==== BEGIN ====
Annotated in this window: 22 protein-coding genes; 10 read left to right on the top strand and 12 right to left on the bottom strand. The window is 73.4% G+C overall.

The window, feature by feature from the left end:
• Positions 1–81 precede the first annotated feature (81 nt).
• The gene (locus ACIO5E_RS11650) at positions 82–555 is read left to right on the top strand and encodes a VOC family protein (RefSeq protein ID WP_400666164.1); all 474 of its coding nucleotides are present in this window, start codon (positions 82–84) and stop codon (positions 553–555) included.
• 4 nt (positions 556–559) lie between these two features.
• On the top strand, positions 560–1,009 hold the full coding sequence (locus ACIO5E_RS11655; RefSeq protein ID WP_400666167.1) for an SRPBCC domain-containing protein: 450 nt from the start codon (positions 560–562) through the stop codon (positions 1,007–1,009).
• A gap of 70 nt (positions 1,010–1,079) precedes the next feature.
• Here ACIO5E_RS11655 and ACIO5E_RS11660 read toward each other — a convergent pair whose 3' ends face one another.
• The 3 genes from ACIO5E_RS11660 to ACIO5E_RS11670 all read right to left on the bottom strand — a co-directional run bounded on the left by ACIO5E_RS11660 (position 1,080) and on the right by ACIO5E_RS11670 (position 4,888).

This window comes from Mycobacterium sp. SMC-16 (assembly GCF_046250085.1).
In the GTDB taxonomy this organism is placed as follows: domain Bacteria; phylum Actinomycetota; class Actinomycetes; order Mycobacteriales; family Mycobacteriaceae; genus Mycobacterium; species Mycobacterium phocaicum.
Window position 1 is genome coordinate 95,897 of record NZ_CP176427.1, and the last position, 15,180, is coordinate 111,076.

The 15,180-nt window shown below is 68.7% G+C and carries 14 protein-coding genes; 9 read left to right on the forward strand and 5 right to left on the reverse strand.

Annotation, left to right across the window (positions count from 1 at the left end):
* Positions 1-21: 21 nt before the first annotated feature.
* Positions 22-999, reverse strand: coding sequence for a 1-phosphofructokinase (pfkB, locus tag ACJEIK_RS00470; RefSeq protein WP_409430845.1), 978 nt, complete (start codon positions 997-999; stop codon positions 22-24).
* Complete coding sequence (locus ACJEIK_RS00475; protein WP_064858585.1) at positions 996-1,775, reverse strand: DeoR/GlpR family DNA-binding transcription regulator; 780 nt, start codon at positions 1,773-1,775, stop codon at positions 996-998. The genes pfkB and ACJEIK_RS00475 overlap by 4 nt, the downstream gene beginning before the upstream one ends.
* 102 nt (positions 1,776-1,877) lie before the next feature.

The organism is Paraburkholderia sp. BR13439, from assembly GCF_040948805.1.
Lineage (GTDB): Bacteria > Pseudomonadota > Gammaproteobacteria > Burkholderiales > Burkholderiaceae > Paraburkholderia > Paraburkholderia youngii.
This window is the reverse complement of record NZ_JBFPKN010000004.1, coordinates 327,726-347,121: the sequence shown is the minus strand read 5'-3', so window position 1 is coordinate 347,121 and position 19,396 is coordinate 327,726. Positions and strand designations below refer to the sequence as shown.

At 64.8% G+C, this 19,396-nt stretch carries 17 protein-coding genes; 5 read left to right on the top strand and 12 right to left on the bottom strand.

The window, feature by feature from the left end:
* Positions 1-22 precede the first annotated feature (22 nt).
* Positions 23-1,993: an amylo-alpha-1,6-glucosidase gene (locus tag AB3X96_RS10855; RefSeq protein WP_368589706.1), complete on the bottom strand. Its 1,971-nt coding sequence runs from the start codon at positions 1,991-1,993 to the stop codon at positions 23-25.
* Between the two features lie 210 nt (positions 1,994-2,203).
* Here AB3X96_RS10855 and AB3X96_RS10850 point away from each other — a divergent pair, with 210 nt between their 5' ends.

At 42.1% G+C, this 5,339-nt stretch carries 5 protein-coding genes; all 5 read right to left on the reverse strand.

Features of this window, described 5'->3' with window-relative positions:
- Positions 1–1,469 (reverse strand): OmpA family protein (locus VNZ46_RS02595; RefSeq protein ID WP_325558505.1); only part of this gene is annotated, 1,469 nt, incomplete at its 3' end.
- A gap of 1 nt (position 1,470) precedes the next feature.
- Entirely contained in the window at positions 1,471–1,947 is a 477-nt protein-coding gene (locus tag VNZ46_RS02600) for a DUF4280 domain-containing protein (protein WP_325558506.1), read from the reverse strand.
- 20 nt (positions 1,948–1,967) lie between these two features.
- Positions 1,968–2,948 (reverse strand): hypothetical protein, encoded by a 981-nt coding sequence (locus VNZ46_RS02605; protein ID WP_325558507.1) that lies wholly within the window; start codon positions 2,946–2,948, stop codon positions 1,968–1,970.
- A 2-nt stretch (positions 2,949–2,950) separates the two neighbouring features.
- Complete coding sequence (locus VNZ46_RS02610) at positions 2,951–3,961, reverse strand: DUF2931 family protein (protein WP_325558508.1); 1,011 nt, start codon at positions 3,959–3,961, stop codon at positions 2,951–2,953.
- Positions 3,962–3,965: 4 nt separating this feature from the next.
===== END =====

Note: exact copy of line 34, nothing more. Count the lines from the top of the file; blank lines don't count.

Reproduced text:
- Positions 1,968–2,948 (reverse strand): hypothetical protein, encoded by a 981-nt coding sequence (locus VNZ46_RS02605; protein ID WP_325558507.1) that lies wholly within the window; start codon positions 2,946–2,948, stop codon positions 1,968–1,970.